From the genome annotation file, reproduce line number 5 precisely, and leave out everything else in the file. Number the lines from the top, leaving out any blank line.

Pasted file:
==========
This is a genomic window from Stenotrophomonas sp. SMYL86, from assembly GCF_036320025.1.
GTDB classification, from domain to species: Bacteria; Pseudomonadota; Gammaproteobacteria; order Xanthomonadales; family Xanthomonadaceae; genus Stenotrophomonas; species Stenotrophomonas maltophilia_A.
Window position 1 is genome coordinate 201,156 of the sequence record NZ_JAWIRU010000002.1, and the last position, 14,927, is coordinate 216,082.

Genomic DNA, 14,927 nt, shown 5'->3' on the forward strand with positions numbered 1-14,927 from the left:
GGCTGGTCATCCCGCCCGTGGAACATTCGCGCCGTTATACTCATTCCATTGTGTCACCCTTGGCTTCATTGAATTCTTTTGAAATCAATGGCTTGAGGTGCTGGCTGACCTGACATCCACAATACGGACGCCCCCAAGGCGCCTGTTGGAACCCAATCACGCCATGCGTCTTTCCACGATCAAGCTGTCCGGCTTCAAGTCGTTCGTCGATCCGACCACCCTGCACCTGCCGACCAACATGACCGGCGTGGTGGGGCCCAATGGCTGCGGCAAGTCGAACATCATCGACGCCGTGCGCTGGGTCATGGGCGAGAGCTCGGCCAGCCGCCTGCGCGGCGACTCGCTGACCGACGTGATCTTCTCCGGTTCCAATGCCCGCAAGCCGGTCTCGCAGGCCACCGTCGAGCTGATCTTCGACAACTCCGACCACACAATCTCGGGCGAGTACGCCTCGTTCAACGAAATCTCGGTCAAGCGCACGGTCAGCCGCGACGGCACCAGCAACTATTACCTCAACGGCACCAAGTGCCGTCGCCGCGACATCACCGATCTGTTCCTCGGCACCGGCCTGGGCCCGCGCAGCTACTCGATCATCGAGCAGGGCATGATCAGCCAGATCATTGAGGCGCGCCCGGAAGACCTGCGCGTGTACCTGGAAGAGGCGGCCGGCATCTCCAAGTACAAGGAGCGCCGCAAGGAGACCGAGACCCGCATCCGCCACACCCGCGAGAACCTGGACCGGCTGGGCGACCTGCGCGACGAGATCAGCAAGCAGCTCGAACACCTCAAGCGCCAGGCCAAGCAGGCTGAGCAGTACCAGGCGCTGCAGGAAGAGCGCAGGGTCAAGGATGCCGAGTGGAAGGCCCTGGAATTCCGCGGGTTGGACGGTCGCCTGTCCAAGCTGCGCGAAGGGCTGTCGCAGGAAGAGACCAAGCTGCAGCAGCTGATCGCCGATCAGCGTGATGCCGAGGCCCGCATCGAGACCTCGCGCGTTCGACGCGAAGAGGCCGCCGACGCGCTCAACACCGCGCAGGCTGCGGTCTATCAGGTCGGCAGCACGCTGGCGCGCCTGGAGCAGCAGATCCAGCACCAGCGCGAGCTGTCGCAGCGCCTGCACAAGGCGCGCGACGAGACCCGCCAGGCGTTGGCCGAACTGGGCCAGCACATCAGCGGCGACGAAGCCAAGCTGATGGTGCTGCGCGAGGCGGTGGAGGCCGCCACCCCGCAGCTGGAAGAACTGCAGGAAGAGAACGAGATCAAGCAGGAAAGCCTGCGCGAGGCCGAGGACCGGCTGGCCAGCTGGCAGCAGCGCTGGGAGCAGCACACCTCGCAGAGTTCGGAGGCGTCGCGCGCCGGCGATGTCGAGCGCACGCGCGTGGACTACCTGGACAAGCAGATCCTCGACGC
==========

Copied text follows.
GGCTGGTCATCCCGCCCGTGGAACATTCGCGCCGTTATACTCATTCCATTGTGTCACCCTTGGCTTCATTGAATTCTTTTGAAATCAATGGCTTGAGGTGCTGGCTGACCTGACATCCACAATACGGACGCCCCCAAGGCGCCTGTTGGAACCCAATCACGCCATGCGTCTTTCCACGATCAAGCTGTCCGGCTTCAAGTCGTTCGTCGATCCGACCACCCTGCACCTGCCGACCAACATGACCGGCGTGGTGGGGCCCAATGGCTGCGGCAAGTCGAACATCATCGACGCCGTGCGCTGGGTCATGGGCGAGAGCTCGGCCAGCCGCCTGCGCGGCGACTCGCTGACCGACGTGATCTTCTCCGGTTCCAATGCCCGCAAGCCGGTCTCGCAGGCCACCGTCGAGCTGATCTTCGACAACTCCGACCACACAATCTCGGGCGAGTACGCCTCGTTCAACGAAATCTCGGTCAAGCGCACGGTCAGCCGCGACGGCACCAGCAACTATTACCTCAACGGCACCAAGTGCCGTCGCCGCGACATCACCGATCTGTTCCTCGGCACCGGCCTGGGCCCGCGCAGCTACTCGATCATCGAGCAGGGCATGATCAGCCAGATCATTGAGGCGCGCCCGGAAGACCTGCGCGTGTACCTGGAAGAGGCGGCCGGCATCTCCAAGTACAAGGAGCGCCGCAAGGAGACCGAGACCCGCATCCGCCACACCCGCGAGAACCTGGACCGGCTGGGCGACCTGCGCGACGAGATCAGCAAGCAGCTCGAACACCTCAAGCGCCAGGCCAAGCAGGCTGAGCAGTACCAGGCGCTGCAGGAAGAGCGCAGGGTCAAGGATGCCGAGTGGAAGGCCCTGGAATTCCGCGGGTTGGACGGTCGCCTGTCCAAGCTGCGCGAAGGGCTGTCGCAGGAAGAGACCAAGCTGCAGCAGCTGATCGCCGATCAGCGTGATGCCGAGGCCCGCATCGAGACCTCGCGCGTTCGACGCGAAGAGGCCGCCGACGCGCTCAACACCGCGCAGGCTGCGGTCTATCAGGTCGGCAGCACGCTGGCGCGCCTGGAGCAGCAGATCCAGCACCAGCGCGAGCTGTCGCAGCGCCTGCACAAGGCGCGCGACGAGACCCGCCAGGCGTTGGCCGAACTGGGCCAGCACATCAGCGGCGACGAAGCCAAGCTGATGGTGCTGCGCGAGGCGGTGGAGGCCGCCACCCCGCAGCTGGAAGAACTGCAGGAAGAGAACGAGATCAAGCAGGAAAGCCTGCGCGAGGCCGAGGACCGGCTGGCCAGCTGGCAGCAGCGCTGGGAGCAGCACACCTCGCAGAGTTCGGAGGCGTCGCGCGCCGGCGATGTCGAGCGCACGCGCGTGGACTACCTGGACAAGCAGATCCTCGACGC